Daily Flog: Obama strikes first in stab at replacing Cheney

As the nation's first presidential return cast a favorable omen to Barack Obama — Dixville Notch, New Hampshire, voted for the Democrat 15-6, the first time in 40 years that the country's historically first precinct has gone Democratic — let's not forget about the guy who's being replaced. From his official White House biography:

Throughout his service, Mr. Cheney served with duty, honor, and unwavering leadership, gaining him the respect of the American people during trying military times.

And don't forget the other guy:

President Bush has worked with the Congress to create an ownership society and build a future of security, prosperity, and opportunity for all Americans.

How can we forget?

For news about Cheney's replacement, watch CNN all day if you want, but if you're stuck at your computer all day, you'd be better off with the BBC's "Live Text: US Election Day 2008," which reloads automatically.

My indefatigable colleague Roy Edroso will be hammering at the keyboard all day at Runnin' Scared. Check him out.

Meanwhile, people are being raped and killed in the Congo. And you're late with your mortgage payment. So . . .

NO PARTICULAR ORDER:

Global Research (Canada): 'How McCain Could Win'

Slate: 'The Coming Obama-Press War: It's inevitable' (Jack Shafer)

Wall Street Journal: 'Homeowners Wait as Relief Plan Drags'

McClatchy: 'Ailing economy takes toll on health'

N.Y. Daily News: 'Reputed Genovese capo indicted in '77 murder'
"The feds Monday indicted a reputed Genovese capo for the 1977 murder of a gangster who, after his killer's gun jammed, snarled: 'What're you gonna do now, tough guy?' "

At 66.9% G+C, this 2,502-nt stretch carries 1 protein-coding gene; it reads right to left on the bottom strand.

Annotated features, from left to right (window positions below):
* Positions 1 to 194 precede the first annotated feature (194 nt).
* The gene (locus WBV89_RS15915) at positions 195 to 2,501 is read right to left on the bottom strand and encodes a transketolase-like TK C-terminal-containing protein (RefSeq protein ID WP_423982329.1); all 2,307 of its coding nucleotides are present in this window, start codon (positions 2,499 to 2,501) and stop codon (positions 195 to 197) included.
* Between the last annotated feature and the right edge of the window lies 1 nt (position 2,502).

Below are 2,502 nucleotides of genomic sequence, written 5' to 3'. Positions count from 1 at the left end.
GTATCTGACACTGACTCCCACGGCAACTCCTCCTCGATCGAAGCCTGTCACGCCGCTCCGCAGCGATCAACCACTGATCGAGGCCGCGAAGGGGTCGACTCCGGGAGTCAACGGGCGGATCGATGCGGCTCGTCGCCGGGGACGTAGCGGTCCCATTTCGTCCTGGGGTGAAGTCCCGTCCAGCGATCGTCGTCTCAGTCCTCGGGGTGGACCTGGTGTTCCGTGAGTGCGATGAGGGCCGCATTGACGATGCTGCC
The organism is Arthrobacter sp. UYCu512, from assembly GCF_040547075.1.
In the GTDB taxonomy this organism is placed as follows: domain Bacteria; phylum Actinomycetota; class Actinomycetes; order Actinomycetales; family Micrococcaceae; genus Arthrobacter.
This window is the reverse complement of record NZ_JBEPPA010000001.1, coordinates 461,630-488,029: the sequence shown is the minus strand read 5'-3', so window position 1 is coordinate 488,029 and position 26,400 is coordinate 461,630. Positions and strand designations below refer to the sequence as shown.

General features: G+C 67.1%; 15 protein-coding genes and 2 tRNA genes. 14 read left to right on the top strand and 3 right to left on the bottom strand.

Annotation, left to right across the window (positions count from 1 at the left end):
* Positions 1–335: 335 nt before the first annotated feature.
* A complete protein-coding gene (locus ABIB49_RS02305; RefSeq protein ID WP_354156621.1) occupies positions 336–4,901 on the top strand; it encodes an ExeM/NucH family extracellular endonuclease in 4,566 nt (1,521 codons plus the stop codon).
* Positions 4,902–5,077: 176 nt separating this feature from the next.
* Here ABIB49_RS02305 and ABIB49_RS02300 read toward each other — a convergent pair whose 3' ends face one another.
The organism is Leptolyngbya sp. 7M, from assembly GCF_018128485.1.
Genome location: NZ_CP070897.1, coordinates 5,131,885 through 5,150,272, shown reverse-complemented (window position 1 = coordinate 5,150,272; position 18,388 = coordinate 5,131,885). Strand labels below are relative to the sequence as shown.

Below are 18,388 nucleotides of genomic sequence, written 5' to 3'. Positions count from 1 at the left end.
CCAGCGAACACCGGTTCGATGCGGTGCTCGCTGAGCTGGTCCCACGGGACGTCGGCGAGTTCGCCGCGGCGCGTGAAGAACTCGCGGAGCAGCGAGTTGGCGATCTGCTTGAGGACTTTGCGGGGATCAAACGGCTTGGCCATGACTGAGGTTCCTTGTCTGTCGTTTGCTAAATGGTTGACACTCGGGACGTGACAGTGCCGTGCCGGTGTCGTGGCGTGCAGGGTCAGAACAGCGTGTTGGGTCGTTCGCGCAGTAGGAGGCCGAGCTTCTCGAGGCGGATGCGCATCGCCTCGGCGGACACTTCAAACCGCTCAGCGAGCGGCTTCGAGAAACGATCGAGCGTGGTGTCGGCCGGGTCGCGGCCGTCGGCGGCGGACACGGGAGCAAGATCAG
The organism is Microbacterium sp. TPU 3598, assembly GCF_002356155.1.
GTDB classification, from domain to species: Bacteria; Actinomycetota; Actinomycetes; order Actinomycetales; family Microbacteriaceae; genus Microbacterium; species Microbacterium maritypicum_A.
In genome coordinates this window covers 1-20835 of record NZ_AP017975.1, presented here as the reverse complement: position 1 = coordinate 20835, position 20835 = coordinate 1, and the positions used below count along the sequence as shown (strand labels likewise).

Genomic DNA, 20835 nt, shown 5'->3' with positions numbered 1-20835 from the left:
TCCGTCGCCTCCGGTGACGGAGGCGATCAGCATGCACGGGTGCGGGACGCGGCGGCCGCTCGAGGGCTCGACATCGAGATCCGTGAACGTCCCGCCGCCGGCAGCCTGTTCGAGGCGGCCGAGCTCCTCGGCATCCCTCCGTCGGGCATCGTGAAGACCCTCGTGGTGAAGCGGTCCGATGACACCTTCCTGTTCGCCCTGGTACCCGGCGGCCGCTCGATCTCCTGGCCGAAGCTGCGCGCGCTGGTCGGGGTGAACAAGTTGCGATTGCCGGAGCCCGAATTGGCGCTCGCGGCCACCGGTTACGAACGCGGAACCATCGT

Washington Post: 'In Congo, a March Behind Rebel Lines: Renegade General Compels Thousands Displaced by War to Return Home and Sing His Praises'

Register (U.K.): 'Philosophy, computing, and Republican desperation'
"In a last-ditch attempt to spook credulous Americans into voting for John McCain, a Republican congressman and his brother-in-law have offered $10,000 to a software-wielding Oxford don, asking for proof that Barack Obama's memoir was written by former domestic terrorist William Ayers."

N.Y. Daily News: 'Wall St. scammer gets 6 1/2 year sentence, will pay back millions'

N.Y. Post: 'BLIND DAD DIES AFTER MARATHON'

Der Spiegel (Germany): 'Germany and France Compete for Role of Financial Savior'
"As tremors shake markets around the world, European partners Germany and France have gone separate ways in fighting the crisis. Sarkozy wants to bring banks and threatened industries under the government's protection, but Merkel is opposing such state intervention."

Jurist: 'Federal judge orders Cheney aide to testify in VP records lawsuit'

Al Jazeera: 'End of Chicago free-market ideas?'

Washington Post: 'China Faces Faltering Economy'
"After first declaring itself unaffected by crisis, officials turn to bailouts to forestall unrest."

Der Spiegel (Germany): 'Obama and the Overseas Vote: Grassroots in the Age of Social Networking'

Al Jazeera: 'Analysis: US battleground states'

In The News (U.K.): 'Analysis: The DRC's deep-rooted conflict'
"Latest estimates from the UN put the number of Congolese who have abandoned the homes in fear of their lives over the one million mark."

N.Y. Times: 'Afghan Officials Aided an Attack on U.S. Soldiers'

N.Y. Times: 'Bin Laden's Son Seeks Asylum in Spain'

Der Spiegel (Germany): 'Court Says Kaczynski Can Be Called a Duck'
"A court in Poland ruled on Monday that it was not slanderous to refer to President Lech Kaczynski as a duck."

Telegraph (U.K.): 'Heavy rainfall could be linked to autism, scientists claim'

Christian Science Monitor: 'Congo's riches fuel its war'

N.Y. Times: 'New Terrain for Panel on Bailout'
"A committee of five little-known officials is picking winners and losers among institutions seeking a slice of the bailout."

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